It was one of the mysteries of summer 2010: what was responsible for the strange deaths of grey seals off the picturesque north Norfolk coast of England, many with horrific “corkscrew” or “spiral” cut marks? New research suggests wind farms were not to blame, despite some suggestions at the time.
Dozens of seals had been found washed up on England’s east coast with the distinctive wound pattern. Reports said some 38 dead seals were found at Blakeney Point, 12 miles from the Sheringham Shoal wind farm then under construction.
A number of possible causes were proposed, but one of the top theories discussed at the time was whether the seals could have been caught up in the propellers of the increased boat traffic to and from local harbors as developers put up the turbines offshore.
Sheringham Shoal development group Scira, owned by Norwegian energy companies Statoil and Statkraft, rejected the accusations. There were no indications, they said, that their equipment could have caused injuries such as those inflicted on the seals.
And the timing was wrong: the seal deaths began in December 2009, while work on the wind farm began in March 2010. Seals with similar damage had also been found along the coasts of Scotland and Canada, Scira said.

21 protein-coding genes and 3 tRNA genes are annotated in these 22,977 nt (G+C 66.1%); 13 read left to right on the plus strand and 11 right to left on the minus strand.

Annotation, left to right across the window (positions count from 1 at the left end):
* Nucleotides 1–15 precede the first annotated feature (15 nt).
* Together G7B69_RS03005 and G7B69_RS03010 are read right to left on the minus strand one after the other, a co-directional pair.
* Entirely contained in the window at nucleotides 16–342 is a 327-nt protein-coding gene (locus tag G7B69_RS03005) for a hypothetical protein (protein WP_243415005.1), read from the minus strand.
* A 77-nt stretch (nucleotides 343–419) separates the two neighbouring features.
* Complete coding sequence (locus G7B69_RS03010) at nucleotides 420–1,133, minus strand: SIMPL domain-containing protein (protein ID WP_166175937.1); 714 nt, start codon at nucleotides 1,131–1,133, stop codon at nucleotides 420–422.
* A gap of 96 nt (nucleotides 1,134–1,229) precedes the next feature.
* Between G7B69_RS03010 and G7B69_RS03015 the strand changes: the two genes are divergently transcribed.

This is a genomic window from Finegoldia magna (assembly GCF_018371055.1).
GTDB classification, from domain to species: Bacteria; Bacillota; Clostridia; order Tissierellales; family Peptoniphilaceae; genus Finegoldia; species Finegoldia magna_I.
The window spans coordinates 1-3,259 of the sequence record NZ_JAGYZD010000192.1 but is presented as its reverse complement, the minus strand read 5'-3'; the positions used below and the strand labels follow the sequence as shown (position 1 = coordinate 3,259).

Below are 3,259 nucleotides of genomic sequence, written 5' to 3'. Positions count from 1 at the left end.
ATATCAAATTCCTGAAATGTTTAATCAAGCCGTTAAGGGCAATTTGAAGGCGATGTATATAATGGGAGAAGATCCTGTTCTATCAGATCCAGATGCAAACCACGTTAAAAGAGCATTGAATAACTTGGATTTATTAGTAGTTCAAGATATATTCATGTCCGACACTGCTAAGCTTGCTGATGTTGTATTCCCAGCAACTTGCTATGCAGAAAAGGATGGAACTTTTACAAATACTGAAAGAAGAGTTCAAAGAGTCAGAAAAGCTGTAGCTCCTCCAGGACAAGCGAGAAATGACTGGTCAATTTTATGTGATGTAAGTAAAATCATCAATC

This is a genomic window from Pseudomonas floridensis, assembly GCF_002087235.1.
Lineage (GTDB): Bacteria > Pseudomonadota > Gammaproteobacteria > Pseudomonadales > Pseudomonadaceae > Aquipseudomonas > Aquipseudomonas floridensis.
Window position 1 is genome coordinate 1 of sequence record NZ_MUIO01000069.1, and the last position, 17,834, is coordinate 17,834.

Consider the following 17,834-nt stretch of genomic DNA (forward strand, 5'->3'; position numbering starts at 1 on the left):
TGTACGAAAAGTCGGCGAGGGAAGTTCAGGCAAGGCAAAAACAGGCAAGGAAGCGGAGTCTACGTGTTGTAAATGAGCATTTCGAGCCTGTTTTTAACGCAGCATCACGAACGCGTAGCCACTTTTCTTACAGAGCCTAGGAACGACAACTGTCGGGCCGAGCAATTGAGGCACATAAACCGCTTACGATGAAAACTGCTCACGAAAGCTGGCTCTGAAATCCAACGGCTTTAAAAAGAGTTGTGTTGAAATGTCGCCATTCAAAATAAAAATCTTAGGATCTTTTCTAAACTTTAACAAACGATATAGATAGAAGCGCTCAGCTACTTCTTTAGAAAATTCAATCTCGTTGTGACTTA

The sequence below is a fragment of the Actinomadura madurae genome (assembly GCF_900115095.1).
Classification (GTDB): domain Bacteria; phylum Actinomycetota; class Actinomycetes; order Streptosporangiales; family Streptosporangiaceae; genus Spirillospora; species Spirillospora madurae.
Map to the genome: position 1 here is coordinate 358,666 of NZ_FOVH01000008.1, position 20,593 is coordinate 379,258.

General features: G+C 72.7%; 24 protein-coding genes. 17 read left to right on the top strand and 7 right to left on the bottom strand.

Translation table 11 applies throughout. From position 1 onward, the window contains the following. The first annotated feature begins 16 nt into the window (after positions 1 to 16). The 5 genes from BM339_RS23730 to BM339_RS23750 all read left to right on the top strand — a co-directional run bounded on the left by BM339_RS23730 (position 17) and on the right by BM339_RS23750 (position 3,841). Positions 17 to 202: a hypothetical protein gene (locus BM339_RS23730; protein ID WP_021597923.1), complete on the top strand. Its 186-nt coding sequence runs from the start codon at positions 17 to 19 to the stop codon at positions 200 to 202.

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Nevertheless, the police were involved, and joined monitoring trips, with observers using equipment to ensure animals were not in the way of construction activity taking place.
The Scottish Government announced Wednesday, however, that shipping may not be to blame. In fact, the seals themselves could be responsible.
Scottish Environment Secretary Richard Lochlead said: “We now have important evidence that natural predatory behaviour is likely to be the main cause, rather than ship propeller injuries as we first thought.”
Researchers caught a grey seal in the act, killing five young seals and leaving them with the spiral marks. Graphic photos in the full report leave little room for doubt who was responsible in at least some of the cases observed.
The report argues that “a similar mechanism” is strongly suggested to be “responsible for the majority of reported corkscrew mortalities in UK waters, including those seen in Norfolk.”
For the shipping industry, and offshore wind farm developers, the findings may be welcome news, showing that big business is not always to blame for environmental damage.
Indeed, reports last year showed that seals may actually be attracted to offshore wind farms as a hunting ground, with the offshore infrastructure acting as an artificial reef leading to local increases in the number of fish and crustaceans. However, whether this was increasing the overall amount of food available, or just concentrating existing resources, remained open to debate.